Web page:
Eligible Projects for a portion of the proceeds of these bonds will go towards renovations to the  Convention Center, the Hilton Americas, the Theater District Parking Garages, Jones Hall, the Wortham Theater, Miller Outdoor Theater, and improvements to Houston First Corporation’s information technology. One major renovation project will be a $37 million renovation of all 1200 rooms in Hilton-Americas. Hilton-Americas was the top Hotel Occupancy Taxpayer for fiscal year 2018 in Houston.

Security for the Bonds

The Bonds constitute special limited obligations of the City that are payable solely from and secured equally and ratably by pledged revenues including Hotel Occupancy Tax (HOT) and Parking Revenues. Note, the bonds are not a general obligation of the City. The City covenants that it shall continue to levy, for so long as the Series 2001 Bonds are outstanding, the City HOT at a rate no less than 7%, with the pledged HOT equal to 5.65%. The pledged parking revenue come from parking garages in the City’s Theater District totaling over 4000 spaces.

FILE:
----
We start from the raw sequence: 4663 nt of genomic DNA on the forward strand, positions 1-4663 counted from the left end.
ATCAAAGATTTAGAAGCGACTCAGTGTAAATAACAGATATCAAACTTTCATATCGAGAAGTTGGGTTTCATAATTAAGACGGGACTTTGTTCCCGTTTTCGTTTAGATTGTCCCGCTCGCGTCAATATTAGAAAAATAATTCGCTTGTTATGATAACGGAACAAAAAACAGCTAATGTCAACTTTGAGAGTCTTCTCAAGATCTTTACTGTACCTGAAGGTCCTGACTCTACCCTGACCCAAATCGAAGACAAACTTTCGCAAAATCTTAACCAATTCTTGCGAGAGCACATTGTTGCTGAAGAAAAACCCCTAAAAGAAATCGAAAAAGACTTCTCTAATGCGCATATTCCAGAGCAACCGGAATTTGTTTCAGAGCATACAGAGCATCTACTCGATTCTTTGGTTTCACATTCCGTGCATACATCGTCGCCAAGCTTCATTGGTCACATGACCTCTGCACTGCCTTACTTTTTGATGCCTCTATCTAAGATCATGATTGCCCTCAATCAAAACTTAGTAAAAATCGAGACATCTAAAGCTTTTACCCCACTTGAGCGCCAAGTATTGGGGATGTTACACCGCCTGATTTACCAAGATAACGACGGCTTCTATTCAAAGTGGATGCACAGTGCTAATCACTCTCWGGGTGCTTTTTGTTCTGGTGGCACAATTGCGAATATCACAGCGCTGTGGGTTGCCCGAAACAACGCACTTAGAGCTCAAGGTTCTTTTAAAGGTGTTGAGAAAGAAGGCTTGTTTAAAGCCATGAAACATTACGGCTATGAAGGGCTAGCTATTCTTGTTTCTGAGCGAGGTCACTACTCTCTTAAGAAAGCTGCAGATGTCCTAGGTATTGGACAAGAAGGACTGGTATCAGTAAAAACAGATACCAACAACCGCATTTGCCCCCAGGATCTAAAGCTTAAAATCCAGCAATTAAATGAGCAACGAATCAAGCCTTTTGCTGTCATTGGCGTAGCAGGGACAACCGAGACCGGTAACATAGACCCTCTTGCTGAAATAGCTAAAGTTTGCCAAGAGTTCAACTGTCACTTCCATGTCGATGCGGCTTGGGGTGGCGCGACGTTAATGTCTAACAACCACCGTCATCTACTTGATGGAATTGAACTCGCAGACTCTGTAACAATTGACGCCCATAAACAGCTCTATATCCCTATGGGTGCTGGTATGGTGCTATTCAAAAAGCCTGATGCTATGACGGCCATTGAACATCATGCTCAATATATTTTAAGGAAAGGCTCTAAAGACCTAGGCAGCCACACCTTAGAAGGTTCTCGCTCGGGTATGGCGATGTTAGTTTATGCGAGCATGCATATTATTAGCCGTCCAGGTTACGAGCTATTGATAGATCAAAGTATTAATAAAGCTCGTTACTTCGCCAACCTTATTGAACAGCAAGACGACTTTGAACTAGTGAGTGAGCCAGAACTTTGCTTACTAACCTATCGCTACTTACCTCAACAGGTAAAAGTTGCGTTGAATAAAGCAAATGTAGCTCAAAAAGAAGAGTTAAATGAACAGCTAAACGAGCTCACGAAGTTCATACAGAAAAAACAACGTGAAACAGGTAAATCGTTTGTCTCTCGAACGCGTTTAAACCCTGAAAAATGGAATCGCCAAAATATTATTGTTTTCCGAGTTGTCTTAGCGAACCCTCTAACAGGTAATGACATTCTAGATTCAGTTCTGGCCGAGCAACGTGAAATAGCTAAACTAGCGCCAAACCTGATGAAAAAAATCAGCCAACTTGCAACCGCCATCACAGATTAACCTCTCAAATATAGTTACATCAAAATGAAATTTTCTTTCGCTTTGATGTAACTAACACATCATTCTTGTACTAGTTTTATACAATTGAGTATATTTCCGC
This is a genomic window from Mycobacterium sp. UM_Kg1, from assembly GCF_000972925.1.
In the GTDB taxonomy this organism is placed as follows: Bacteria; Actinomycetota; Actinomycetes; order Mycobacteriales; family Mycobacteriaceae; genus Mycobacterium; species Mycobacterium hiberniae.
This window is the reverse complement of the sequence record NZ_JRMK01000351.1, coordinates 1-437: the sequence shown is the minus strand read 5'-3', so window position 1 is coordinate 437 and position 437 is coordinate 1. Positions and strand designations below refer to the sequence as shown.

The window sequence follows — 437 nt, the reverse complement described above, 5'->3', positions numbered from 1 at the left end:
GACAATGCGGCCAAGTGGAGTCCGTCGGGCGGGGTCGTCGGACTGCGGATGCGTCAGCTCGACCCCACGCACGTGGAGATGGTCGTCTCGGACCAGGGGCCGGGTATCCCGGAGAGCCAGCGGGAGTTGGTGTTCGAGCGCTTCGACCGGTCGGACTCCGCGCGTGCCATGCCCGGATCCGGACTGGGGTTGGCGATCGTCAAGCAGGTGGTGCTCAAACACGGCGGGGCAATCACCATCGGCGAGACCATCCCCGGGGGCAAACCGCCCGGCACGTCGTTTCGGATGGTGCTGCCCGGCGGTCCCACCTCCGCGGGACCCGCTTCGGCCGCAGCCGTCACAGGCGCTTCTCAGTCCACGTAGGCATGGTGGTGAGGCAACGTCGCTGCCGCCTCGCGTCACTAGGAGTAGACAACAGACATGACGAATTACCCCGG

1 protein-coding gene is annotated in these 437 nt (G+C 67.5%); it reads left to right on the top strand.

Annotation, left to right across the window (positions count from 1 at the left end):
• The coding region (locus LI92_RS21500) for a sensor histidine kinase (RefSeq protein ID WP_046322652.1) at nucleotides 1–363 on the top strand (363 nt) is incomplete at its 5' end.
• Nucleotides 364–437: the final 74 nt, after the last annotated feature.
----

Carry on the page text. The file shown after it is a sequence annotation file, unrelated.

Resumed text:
The following special funds and accounts have been previously established by the City, and shall be maintained and accounted for so long as the Bonds and other Parity Bonds remain Outstanding:

  • Revenue Fund, which shall contain:
    • the Pledged Revenue Account,
    • the General (Non-Pledged) Revenue Account, and
    • the Operation and Maintenance Account which shall contain the Convention Registration and Advertising Account;
  • Interest and Sinking Fund;
  • Reserve Fund; and
  • Convention and Entertainment Development Fund, which shall contain the Renewal and Replacement Account.

According to the bond prospectus, the bonds are rated A by S&P Global Ratings Group and A2 by Moody’s.


These details and more on purposes, security,  risks and other matters pertaining to these City of Houston Dept. of Convention and Entertainment Facilities bonds can the found in the official statement, provided by MuniOS. After registering, if one has not already, visitors can link directly to the official statement as well as an investor’s roadshow by searching for the City of Houston.